Scott Daniels | February 21, 2012
The Intellectual Property Owners Association is sponsoring two webinars, today and tomorrow, on the PTO’s recently proposed rules for the new AIA inter partes proceedings. Today, starting at 2:00 PM, the session will consider the preliminary phase of those proceedings, from filing through institution. Tomorrow’s session will cover the trial phase, i.e., the period after institution through conclusion.
Most notably, the webinar panelists include Administrative Patent Judge Michael Tierney who was a key figure in drafting the rules proposed for the new proceedings.
See the following link to register for one or both of the sessions: http://www.ipo.org/AM/Template.cfm?Section=Search&Template=/CM/HTMLDisplay.cfm&ContentID=32203.
Purpose of Inter Partes Review and Post-Grant Review to Differ from that of Inter Partes Reexamination
Scott Daniels | November 22, 2011
Accused infringers, hoping to challenge a patent, find current inter partes reexamination attractive, in part, because there is no statutory presumption of validity. And yet the threshold requirement of a “substantial new question of patentability” contains an irrebuttable presumption that all issues expressly addressed by the examiner in the original prosecution were correctly resolved. Inter partes reexamination is not granted under the current statute merely because the original examiner was wrong. Even if an accused infringer believes that the examiner made an obvious mistake, there must still be a new issue to justify inter partes reexamination.
All that changes with the new inter partes review and post-grant review procedures. The former is granted where there is “a reasonable likelihood that the petitioner would prevail with respect to at least 1 of the claims challenged in the petition.” The latter, where the allegations in the petition, if unrebutted, “would demonstrate that it is more likely than not that at least 1 of the claims challenged in the petition is unpatentable” or where “the petition raises a novel or unsettled legal question that is important to other patents or patent applications.” There is no need for “newness” in the threshold requirements for the new procedures.
The New U.S. Patent Law: A Hybrid patent law combining a first-to-file and a first-to-invent (first-to-publish)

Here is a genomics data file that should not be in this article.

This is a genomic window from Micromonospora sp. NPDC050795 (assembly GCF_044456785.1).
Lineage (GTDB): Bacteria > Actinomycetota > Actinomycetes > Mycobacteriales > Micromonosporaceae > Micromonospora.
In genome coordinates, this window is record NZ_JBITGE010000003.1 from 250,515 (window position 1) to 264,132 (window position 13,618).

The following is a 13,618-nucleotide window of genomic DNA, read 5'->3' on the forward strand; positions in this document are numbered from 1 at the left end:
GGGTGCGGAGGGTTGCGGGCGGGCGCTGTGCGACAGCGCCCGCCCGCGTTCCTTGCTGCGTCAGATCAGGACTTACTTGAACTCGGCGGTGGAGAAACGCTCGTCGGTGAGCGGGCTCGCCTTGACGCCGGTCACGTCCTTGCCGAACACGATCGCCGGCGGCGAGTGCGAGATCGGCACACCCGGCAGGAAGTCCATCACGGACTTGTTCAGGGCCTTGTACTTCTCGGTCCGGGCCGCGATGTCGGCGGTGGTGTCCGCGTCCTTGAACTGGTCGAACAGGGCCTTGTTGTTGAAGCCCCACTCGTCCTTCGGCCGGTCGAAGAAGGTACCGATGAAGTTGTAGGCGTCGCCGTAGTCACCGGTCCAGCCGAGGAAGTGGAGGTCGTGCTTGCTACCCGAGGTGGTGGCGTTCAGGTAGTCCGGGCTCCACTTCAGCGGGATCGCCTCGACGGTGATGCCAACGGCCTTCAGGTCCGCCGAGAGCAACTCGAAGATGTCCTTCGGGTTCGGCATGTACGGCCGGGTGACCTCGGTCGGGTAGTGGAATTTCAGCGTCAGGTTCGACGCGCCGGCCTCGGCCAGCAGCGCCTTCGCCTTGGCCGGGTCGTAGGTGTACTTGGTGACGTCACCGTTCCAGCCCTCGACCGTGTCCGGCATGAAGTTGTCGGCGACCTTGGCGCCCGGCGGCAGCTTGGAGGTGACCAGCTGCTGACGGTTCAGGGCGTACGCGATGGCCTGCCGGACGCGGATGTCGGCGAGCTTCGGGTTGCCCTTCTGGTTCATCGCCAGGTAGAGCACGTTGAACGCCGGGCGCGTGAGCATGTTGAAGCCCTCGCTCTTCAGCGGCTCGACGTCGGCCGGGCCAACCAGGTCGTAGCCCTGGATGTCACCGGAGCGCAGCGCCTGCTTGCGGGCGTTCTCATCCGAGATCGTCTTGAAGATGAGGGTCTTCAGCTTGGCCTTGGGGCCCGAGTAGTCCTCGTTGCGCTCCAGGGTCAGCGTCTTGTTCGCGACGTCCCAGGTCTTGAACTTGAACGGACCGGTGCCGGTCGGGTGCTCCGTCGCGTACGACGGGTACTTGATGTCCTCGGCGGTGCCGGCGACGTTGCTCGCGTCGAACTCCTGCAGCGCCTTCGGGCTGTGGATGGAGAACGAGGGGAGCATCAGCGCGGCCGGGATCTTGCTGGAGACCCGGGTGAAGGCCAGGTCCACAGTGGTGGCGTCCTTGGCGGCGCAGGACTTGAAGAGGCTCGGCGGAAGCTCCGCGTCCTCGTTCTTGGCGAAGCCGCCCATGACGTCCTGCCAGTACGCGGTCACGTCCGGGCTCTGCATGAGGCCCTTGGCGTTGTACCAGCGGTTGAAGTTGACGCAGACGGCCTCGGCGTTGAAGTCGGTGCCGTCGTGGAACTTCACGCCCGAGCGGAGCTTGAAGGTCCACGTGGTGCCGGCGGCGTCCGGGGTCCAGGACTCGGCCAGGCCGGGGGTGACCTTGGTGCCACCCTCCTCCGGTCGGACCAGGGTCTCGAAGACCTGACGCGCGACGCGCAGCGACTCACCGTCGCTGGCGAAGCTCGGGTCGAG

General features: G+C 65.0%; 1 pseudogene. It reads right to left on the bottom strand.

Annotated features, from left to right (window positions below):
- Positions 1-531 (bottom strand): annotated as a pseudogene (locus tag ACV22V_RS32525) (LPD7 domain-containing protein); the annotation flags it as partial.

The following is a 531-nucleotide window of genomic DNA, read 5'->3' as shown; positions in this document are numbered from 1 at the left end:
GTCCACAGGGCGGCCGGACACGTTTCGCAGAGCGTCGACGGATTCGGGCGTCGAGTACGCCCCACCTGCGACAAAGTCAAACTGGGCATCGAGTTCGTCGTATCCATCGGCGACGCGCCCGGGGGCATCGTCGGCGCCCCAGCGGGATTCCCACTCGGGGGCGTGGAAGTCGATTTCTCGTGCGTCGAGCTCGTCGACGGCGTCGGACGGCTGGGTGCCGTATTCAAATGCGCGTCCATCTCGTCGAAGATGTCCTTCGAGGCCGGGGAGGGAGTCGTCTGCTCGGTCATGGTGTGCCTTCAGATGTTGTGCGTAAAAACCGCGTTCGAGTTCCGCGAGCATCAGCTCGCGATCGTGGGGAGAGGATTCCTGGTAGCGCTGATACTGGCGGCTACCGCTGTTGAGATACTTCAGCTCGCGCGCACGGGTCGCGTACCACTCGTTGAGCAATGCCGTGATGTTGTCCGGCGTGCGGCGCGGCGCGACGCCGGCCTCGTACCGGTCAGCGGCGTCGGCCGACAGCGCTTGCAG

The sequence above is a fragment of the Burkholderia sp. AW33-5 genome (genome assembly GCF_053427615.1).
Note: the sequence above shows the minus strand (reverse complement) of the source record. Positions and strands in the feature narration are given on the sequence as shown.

Ken Hattori | October 3, 2011
The newly enacted U.S. patent law is neither a pure first-to-file system, nor a pure first-to-invent (first-to-publish) system, rather it is a hybrid patent system combining both features.
Further, the one-year grace period is unique in that it is based on the effective filing date, which can be the earliest foreign filing date, and not on the U.S. filing date and public disclosure of the invention before filing a patent application within one year excludes third party’s disclosure (prior art) or prior application which is completely different from other countries’ standard grace period. Thus, the one-year grace period is sort of an absolute grace period.
Scott Daniels | April 25, 2011
Q: Who may petition the PTO for post-grant review?
A: Anyone who is not the patentee may request post-grant review.
Q: What grounds may be asserted in a petition for post-grant review?
A: A request may be based on any defense under 35 U.S.C. § 282, ¶¶ 2 & 3, i.e., all defenses under §§ 102, 103 & 112.
Q: What is the deadline for petitioning for post-grant review?
A: A request must be filed no later than nine months after the patent issue date or issue date of a reissue patent.
Q: What must a petition contain?
A: A petition must disclose the “real party in interest” petitioning for review and describe in detail the grounds for review; the petition must also comply with certain formal requirements and include a filing fee to be promulgated by the PTO.
Q: Can the patentee reply to a petition?
A: Yes. The patentee has two months from the petition filing date to file a “preliminary response”explaining why post-grant review should not be ordered.
Darrin Auito | March 7, 2010
The Senate sponsors of the proposed Patent Reform Act of 2010 have changed the reexamination provisions to create more coherent structure for post-issuance review of U.S. patents. Essentially, the changes (found here) protect patentees from harassing reexamination requests and give the PTO greater discretion handling such requests.
The likelihood of passage of the legislation is always in doubt, as shown by Congress’ failures in past years to enact similar reforms.
Darrin Auito | January 21, 2010
The proposed Patent Reform Act of 2009 introduces a post-grant opposition procedure, as well as several changes to the current inter partes reexamination system.
Post-grant oppositions would be similar to the procedure currently used in Europe, which allows a third party to challenge the validity of a patent within one year of issuance. Here are the key points of this new procedure: